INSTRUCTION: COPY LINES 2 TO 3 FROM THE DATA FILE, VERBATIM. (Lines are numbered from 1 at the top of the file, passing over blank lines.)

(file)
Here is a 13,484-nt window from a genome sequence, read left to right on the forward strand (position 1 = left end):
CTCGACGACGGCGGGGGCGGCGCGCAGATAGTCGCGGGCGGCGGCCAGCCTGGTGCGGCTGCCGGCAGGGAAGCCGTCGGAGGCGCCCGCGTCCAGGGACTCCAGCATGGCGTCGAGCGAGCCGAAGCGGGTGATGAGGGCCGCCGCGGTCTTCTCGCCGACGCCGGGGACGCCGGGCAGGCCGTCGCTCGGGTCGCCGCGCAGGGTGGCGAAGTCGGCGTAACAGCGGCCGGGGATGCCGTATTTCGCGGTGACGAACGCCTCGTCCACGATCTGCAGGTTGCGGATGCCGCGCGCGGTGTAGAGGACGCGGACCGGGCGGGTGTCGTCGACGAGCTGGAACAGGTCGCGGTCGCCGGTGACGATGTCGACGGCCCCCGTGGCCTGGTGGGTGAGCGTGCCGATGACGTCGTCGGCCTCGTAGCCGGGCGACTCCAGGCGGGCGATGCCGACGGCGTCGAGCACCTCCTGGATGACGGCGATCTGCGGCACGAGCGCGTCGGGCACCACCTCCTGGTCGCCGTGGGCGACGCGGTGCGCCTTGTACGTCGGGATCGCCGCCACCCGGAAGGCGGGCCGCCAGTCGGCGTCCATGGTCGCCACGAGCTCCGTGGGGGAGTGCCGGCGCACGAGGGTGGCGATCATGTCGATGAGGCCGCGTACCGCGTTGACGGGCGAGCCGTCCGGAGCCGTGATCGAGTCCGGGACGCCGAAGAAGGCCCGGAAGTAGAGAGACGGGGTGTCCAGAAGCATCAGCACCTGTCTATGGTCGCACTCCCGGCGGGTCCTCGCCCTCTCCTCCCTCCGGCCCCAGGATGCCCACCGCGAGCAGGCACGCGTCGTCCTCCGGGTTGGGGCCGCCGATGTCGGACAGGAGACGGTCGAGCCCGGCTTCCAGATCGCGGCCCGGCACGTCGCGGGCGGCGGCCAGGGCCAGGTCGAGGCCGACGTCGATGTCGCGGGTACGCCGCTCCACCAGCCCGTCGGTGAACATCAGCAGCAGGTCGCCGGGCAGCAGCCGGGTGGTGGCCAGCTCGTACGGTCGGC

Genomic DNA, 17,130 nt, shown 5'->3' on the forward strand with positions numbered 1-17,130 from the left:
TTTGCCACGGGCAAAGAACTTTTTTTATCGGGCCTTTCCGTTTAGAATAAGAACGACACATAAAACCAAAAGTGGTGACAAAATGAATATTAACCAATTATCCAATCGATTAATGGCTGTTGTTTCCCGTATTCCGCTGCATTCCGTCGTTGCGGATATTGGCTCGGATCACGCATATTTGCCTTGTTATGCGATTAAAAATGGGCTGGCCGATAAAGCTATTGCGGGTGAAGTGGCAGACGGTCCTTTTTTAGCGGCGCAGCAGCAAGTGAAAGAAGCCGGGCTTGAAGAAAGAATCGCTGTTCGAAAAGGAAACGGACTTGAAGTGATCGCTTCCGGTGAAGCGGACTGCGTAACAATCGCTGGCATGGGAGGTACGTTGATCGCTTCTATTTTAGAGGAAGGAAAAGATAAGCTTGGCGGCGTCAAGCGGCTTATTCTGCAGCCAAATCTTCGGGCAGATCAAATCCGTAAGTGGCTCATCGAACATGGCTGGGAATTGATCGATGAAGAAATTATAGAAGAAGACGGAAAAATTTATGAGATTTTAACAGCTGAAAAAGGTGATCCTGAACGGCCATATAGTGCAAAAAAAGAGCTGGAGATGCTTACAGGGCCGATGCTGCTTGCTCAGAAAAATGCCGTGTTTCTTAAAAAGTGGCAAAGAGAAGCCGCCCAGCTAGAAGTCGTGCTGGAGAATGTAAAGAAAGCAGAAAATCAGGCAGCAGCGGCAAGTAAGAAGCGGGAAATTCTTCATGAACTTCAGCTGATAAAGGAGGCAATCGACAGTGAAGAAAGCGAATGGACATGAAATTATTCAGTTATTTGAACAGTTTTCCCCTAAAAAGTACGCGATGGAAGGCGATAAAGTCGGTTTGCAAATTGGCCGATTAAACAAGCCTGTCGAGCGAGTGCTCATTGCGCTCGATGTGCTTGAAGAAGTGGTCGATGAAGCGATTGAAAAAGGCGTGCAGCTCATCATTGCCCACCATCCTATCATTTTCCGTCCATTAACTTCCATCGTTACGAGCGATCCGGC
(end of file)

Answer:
CTCGACGACGGCGGGGGCGGCGCGCAGATAGTCGCGGGCGGCGGCCAGCCTGGTGCGGCTGCCGGCAGGGAAGCCGTCGGAGGCGCCCGCGTCCAGGGACTCCAGCATGGCGTCGAGCGAGCCGAAGCGGGTGATGAGGGCCGCCGCGGTCTTCTCGCCGACGCCGGGGACGCCGGGCAGGCCGTCGCTCGGGTCGCCGCGCAGGGTGGCGAAGTCGGCGTAACAGCGGCCGGGGATGCCGTATTTCGCGGTGACGAACGCCTCGTCCACGATCTGCAGGTTGCGGATGCCGCGCGCGGTGTAGAGGACGCGGACCGGGCGGGTGTCGTCGACGAGCTGGAACAGGTCGCGGTCGCCGGTGACGATGTCGACGGCCCCCGTGGCCTGGTGGGTGAGCGTGCCGATGACGTCGTCGGCCTCGTAGCCGGGCGACTCCAGGCGGGCGATGCCGACGGCGTCGAGCACCTCCTGGATGACGGCGATCTGCGGCACGAGCGCGTCGGGCACCACCTCCTGGTCGCCGTGGGCGACGCGGTGCGCCTTGTACGTCGGGATCGCCGCCACCCGGAAGGCGGGCCGCCAGTCGGCGTCCATGGTCGCCACGAGCTCCGTGGGGGAGTGCCGGCGCACGAGGGTGGCGATCATGTCGATGAGGCCGCGTACCGCGTTGACGGGCGAGCCGTCCGGAGCCGTGATCGAGTCCGGGACGCCGAAGAAGGCCCGGAAGTAGAGAGACGGGGTGTCCAGAAGCATCAGCACCTGTCTATGGTCGCACTCCCGGCGGGTCCTCGCCCTCTCCTCCCTCCGGCCCCAGGATGCCCACCGCGAGCAGGCACGCGTCGTCCTCCGGGTTGGGGCCGCCGATGTCGGACAGGAGACGGTCGAGCCCGGCTTCCAGATCGCGGCCCGGCACGTCGCGGGCGGCGGCCAGGGCCAGGTCGAGGCCGACGTCGATGTCGCGGGTACGCCGCTCCACCAGCCCGTCGGTGAACATCAGCAGCAGGTCGCCGGGCAGCAGCCGGGTGGTGGCCAGCTCGTACGGTCGGC

Genomic DNA, 17,130 nt, shown 5'->3' on the forward strand with positions numbered 1-17,130 from the left: